Most people know what’s generally involved when selling your home, but renting out your home? That’s not as widely known, and finding the right information can be difficult. In the first blog of this series, I went over other options aside from selling your home when you’ve gotten PCS orders, and lightly touched on the pros and cons of both selling and renting. Let’s figure out the basics of renting out your home, since that’s likely where most of the questions are at, and I’ll add in my take from when I was renting out properties in Savannah while serving in Korea.
Managing a rental isn’t always easy, even when you live close to the rental. It’s harder when you’re a few states away. I actually did manage to self-manage two rental properties when I spent a year in Korea on the 8th Army Staff and it wasn’t terrible. I made an arrangement with a local handyman who I trusted; basically, I’d pay him a small retainer and, in return, he agreed to be the primary point of contact for my tenants if they had an issue. It worked well enough, but only because I had someone on the ground that I could trust.
Key takeaway here: if you want to self-manage, you NEED to already have connections with handymen, contractors, and other vendors that you TRUST. You also need to build those relationships before you PCS away because it’s hard to build solid relationships over the phone.
Now, self-managing did not work for me when it came time to place a new tenant. I ended up paying a real estate agent to do the tenant placement for me for a one-time fee of 1 month’s rent. This is an option, but keep in mind that a good agent isn’t really going to want to go through the hassle of placing a tenant when they can make 5x more selling a house (for less effort than it takes to place a tenant). So, you’ll either need to find a young upstart or, if you already have a relationship with an agent, they may be willing to do a favor for you.
The other consideration to self-managing in the Army is you HAVE to have someone who can make decisions in your absence. Sometimes, these are big money decisions. What if you’re at NTC without a cell phone for 10 days, and on day 2 of the rotation, your HVAC goes out or roof springs a leak? You could be looking at thousands of dollars, and these decisions may not be able to wait a week for you to get your cell phone back. Do you have a contingency plan for this? If not, I strongly recommend having a good property manager in place.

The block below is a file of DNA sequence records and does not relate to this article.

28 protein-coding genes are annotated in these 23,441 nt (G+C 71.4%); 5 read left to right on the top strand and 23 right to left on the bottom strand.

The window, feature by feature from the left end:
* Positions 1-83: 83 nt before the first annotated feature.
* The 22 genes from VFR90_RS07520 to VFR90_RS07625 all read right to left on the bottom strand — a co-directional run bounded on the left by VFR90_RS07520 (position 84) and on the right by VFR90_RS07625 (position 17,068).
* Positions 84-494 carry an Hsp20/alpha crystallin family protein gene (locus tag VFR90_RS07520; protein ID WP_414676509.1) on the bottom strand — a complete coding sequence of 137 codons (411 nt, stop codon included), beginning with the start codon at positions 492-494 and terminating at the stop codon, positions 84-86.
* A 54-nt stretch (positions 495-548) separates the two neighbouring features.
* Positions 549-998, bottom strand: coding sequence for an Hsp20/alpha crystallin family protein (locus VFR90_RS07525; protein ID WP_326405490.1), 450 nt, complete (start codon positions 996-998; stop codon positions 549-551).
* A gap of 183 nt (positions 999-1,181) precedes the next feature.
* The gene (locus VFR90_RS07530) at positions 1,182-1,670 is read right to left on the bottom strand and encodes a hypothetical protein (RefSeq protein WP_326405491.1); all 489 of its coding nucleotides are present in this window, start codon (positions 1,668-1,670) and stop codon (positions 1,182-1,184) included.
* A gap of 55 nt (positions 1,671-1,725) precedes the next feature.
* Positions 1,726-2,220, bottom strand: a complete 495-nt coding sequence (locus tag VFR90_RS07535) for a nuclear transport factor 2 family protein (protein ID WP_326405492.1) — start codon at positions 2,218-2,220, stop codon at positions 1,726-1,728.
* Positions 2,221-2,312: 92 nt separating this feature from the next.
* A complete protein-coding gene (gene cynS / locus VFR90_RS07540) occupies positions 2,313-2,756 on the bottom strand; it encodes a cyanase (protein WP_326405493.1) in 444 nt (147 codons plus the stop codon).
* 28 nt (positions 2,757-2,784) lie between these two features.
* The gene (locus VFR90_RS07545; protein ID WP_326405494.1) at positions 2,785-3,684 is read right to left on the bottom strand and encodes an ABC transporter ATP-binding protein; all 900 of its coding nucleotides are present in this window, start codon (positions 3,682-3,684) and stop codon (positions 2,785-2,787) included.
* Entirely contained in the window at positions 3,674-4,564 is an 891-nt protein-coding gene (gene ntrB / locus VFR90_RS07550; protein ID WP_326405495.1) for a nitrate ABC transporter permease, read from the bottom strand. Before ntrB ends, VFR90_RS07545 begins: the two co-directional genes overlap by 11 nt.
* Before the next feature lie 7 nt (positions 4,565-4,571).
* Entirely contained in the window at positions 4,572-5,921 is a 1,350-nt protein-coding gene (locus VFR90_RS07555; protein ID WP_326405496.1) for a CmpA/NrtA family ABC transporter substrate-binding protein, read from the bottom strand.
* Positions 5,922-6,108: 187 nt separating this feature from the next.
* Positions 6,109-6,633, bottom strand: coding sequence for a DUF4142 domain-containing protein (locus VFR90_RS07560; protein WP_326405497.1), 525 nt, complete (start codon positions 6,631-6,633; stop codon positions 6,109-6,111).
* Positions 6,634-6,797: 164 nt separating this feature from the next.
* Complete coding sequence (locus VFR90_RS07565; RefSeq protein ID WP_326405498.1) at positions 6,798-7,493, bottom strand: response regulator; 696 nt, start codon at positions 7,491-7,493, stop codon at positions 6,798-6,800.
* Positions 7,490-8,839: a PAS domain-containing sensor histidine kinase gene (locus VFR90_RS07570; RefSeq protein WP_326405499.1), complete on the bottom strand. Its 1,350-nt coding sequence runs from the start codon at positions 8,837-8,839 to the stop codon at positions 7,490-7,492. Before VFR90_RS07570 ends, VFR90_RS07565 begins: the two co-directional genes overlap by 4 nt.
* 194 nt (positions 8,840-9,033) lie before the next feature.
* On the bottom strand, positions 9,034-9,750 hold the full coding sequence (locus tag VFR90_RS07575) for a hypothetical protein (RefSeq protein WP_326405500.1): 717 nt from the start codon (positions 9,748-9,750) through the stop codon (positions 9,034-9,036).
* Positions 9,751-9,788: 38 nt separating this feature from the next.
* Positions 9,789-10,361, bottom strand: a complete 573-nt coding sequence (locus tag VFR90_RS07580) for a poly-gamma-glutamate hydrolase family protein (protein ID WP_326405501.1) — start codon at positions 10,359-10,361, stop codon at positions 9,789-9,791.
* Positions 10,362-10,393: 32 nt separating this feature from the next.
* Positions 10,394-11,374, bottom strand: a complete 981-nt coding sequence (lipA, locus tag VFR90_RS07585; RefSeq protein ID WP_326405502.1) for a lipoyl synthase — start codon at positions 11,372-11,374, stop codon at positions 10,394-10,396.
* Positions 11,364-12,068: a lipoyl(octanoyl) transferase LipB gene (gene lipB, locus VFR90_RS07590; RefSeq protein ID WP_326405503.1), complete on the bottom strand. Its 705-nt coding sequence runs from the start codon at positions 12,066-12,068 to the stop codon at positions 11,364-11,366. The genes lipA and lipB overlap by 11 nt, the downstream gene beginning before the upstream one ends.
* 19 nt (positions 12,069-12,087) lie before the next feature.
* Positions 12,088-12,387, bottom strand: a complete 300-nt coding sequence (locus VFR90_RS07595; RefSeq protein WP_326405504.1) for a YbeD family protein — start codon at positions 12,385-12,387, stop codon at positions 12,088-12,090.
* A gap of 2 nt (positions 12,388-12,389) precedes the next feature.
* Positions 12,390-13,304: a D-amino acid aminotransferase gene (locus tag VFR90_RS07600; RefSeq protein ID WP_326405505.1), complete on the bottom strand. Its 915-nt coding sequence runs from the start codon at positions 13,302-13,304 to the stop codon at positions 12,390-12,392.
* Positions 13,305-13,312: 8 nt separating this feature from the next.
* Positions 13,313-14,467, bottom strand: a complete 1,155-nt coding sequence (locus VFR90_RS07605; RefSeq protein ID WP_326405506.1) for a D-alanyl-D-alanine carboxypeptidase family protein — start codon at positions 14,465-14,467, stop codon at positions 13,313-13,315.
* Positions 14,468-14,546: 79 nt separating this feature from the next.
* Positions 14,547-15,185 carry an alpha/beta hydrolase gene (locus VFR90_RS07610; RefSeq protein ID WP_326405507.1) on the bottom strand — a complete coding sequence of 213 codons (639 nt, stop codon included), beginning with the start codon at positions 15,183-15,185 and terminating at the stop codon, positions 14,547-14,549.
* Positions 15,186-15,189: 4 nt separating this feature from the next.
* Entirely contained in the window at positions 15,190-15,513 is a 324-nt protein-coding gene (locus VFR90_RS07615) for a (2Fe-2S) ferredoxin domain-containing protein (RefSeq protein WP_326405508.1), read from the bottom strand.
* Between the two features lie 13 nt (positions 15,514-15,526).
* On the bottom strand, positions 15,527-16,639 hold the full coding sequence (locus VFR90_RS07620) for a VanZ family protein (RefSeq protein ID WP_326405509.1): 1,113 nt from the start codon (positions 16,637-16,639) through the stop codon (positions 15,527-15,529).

Speaking of property managers – how do you find a good one? The truth to property management is that it’s a low-margin business. There’s not a lot of money in property management, and there’s a lot of incentive to cut costs. It’s not a business that I particularly enjoy. To find a good manager, ask for recommendations. Most areas have a local Facebook group for investors, which would be a good place to ask for recommendations.
Also keep in mind that you might not want to look for the cheapest solution. I’d rather pay another 1-2% for someone that I know will answer the phone, is highly organized, and looks out for my best interests over someone who will charge the bare minimum but also do the bare minimum. And, as with any decision, you should always interview at least 2 or 3 managers to see who you like the best. Ask them about their business, what software they use, how many different contractors they send jobs to, how many properties they have under management. It’s also not a bad idea to call in and pretend to be an interested tenant – how well do they market their rental listings? Are they responsive and helpful?
Still not sure renting is your best option? We’ll talk more thoroughly about the selling process in our next blog. But with a great lay work, renting your home while out-of-state and in the Army is feasible and will get you passive income. Just start now – it’s never too early to create a plan and build connections with local realtors, handymen, and property managers. When it’s time to leave town, you’ll be glad you put in a lot of work on the front-end so that you can focus on what’s most important to you.
Written by: Pat Wilver